Melanin, the basic skin pigment present also in the majority of melanomas, has a huge impact on the efficiency of photodynamic, radio- or chemotherapies of melanoma. Moreover, the melanoma cells produce more melanin than normal melanocytes in adjacent skin do. Thus, attention has been paid to natural agents that are safe and effective in suppression of melanogenesis. B16F10 cells were studied by electron paramagnetic resonance (EPR) spectroscopy. The cells were cultured for 24-72 h in RPMI or DMEM with or without curcumin. The results confirmed that curcumin has no significant effect on B16F10 cells viability at concentrations of 1-10 µM. Curcumin at concentration of 10 µM significantly inhibited their proliferation and stimulated differentiation. We have not stimulated melanogenesis hormonally but we found a strong increase in melanogenesis in DMEM, containing more L-Tyr, as compared to RPMI. The EPR studies revealed that the effect of curcumin on melanogenesis in RPMI-incubated cells was not significant, and only in DMEM was curcumin able to inhibit melanogenesis. The effect of curcumin was only quantitative, as it did not switch eumelanogenesis towards pheomelanogenesis under any conditions. Interestingly, we observed elevation of production of hydrogen peroxide in DMEM-incubated cells, in parallel to the facilitation of melanogenesis. Curcumin significantly but transiently intensified the already pronounced generation of H2O2 in DMEM. We conclude that the quantitative effect of curcumin on melanogenesis in melanoma is intricate. It depends on the basic melanogenetic efficiency of the cells, and can be observed only in strongly pigmented cells. Qualitatively, curcumin does not switch melanogenesis towards pheomelanogenesis, either in strongly, or in weakly melanized melanoma cells.

  17. Upregulation of Mitf by Phenolic Compounds-Rich Cymbopogon schoenanthus Treatment Promotes Melanogenesis in B16 Melanoma Cells and Human Epidermal Melanocytes

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    Myra O. Villareal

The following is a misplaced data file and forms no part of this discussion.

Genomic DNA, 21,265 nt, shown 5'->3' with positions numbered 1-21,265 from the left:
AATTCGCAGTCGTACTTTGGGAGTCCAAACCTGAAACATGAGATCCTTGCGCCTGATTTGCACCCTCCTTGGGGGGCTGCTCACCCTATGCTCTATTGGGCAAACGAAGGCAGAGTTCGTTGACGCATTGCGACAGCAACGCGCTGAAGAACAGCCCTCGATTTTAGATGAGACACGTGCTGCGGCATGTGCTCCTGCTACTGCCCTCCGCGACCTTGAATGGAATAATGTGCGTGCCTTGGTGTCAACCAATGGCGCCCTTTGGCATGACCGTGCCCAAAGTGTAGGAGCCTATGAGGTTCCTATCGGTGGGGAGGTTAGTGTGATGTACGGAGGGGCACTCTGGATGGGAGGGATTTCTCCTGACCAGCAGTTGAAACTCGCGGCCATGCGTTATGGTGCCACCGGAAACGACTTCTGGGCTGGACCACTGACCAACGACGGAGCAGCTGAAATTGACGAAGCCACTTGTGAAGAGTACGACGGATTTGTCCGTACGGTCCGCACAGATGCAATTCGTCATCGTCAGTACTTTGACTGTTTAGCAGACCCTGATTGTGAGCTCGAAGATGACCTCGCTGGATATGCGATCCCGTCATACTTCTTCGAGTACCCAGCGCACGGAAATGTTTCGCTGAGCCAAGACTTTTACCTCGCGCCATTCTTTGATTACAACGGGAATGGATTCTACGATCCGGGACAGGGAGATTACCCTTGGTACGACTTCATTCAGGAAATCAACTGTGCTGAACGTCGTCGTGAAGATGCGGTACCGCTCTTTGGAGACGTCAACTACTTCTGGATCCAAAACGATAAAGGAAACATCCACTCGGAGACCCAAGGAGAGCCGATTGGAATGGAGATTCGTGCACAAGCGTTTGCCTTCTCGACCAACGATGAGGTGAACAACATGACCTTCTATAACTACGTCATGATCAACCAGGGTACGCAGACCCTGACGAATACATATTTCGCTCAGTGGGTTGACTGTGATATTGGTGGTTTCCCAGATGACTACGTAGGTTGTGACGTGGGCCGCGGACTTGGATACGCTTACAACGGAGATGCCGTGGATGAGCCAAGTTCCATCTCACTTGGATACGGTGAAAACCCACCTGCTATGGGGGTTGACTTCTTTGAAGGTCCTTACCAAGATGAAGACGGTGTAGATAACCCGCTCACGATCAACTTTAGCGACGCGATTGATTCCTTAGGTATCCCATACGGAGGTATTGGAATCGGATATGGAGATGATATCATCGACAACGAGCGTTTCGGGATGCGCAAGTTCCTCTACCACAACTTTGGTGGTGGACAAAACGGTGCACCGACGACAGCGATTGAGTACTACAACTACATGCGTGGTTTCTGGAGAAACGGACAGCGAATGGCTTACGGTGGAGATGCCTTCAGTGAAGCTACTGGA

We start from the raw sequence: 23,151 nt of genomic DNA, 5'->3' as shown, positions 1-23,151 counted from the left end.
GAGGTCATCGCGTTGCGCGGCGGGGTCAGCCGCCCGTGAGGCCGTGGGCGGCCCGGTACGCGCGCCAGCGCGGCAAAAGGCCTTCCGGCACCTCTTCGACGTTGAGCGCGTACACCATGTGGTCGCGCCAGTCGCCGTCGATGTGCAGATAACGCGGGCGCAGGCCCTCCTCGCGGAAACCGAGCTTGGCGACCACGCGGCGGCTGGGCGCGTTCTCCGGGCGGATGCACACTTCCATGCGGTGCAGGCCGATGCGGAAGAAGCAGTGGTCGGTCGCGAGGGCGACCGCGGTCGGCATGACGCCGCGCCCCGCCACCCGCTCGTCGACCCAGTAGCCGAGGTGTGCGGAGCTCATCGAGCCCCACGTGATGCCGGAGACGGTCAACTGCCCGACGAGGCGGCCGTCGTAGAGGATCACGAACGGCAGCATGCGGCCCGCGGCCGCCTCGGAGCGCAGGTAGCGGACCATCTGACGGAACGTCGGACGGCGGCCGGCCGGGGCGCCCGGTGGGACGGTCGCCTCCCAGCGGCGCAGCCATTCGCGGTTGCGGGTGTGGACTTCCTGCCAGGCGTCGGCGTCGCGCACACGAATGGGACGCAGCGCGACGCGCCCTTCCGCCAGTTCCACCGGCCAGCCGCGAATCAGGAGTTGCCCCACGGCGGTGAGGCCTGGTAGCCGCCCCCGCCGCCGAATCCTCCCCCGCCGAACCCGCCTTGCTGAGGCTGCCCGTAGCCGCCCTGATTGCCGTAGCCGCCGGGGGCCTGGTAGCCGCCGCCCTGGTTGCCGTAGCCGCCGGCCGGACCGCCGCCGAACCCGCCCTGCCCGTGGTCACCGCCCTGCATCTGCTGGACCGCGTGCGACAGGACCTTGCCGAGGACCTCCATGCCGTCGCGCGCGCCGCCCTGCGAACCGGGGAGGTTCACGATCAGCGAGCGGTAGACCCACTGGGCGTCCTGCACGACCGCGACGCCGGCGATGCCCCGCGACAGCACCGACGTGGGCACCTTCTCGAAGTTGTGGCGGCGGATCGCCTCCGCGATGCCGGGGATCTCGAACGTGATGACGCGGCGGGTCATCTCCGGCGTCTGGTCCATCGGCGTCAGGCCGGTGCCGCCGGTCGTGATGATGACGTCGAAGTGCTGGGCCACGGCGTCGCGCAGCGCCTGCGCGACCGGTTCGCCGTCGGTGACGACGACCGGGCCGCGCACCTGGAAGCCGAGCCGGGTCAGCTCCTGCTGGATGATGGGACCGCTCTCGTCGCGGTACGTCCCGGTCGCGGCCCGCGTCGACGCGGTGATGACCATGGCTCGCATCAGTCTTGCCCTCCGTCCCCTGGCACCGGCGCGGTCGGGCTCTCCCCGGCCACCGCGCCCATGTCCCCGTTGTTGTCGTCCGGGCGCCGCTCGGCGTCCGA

2017-01-01

    Full Text Available Melanin provides inherent protection against skin cancer by absorbing broad-spectrum radiant energy of UV radiation. Cutaneous malignant melanoma incidence has recently been observed to increase and the frequency is closely associated with the skin color, highlighting the importance of skin pigmentation. Here, we showed how melanin biosynthesis is enhanced by treatment with phenolic compounds-rich Cymbopogon schoenanthus (CYM in B16 murine melanoma cells and human epidermal melanocytes (HEM. CYM increased the melanin content of the cells by upregulating the expression of tyrosinase (TYR, tyrosinase-related protein 1 (TRP1, and dopachrome tautomerase (DCT at the protein and mRNA levels, comparable to the effect of α-melanocyte-stimulating hormone (MSH, in both B16 cells and HEM. Moreover, global gene expression analysis showed that at least 44 pigmentation-associated genes were modulated, including the microphthalmia-associated transcription factor (Mitf and its transcriptional regulators (Sox10, Pax3, and Lef1. Upregulation of copper transport-associated gene Atp7b indicates that CYM also promotes tyrosinase activity. CYM upregulated Mitf and possibly activates tyrosinase enzyme, providing evidence for its possible use to promote melanogenesis and as a therapeutic agent against hypopigmentation disorders.

  18. Mechanotransduction in epidermal Merkel cells.

    Science.gov (United States)

    Nakatani, Masashi; Maksimovic, Srdjan; Baba, Yoshichika; Lumpkin, Ellen A

    2015-01-01

    The cellular and molecular basis of vertebrate touch reception remains least understood among the traditional five senses. Somatosensory afferents that innervate the skin encode distinct tactile qualities, such as flutter, slip, and pressure. Gentle touch is thought to be transduced by somatosensory afferents whose tactile end organs selectively filter mechanical stimuli. These tactile end organs comprise afferent terminals in association with non-neuronal cell types such as Merkel cells, keratinocytes, and Schwann cells. An open question is whether these non-neuronal cells serve primarily as passive mechanical filters or whether they actively participate in mechanosensory transduction. This question has been most extensively studied in Merkel cells, which are epidermal cells that complex with sensory afferents in regions of high tactile acuity such as fingertips, whisker follicles, and touch domes. Merkel cell-neurite complexes mediate slowly adapting type I (SAI) responses, which encode sustained pressure and represent object features with high fidelity. How Merkel cells contribute to unique SAI firing patterns has been debated for decades; however, three recent studies in rodent models provide some direct answers. First, whole-cell recordings demonstrate that Merkel cells are touch-sensitive cells with fast, mechanically activated currents that require Piezo2. Second, optogenetics and intact recordings show that Merkel cells mediate sustained SAI firing. Finally, loss-of-function studies in transgenic mouse models reveal that SAI afferents are also touch sensitive. Together, these studies identify molecular mechanisms of mechanotransduction in Merkel cells, reveal unexpected functions for these cells in touch, and support a revised, two-receptor site model of mechanosensory transduction.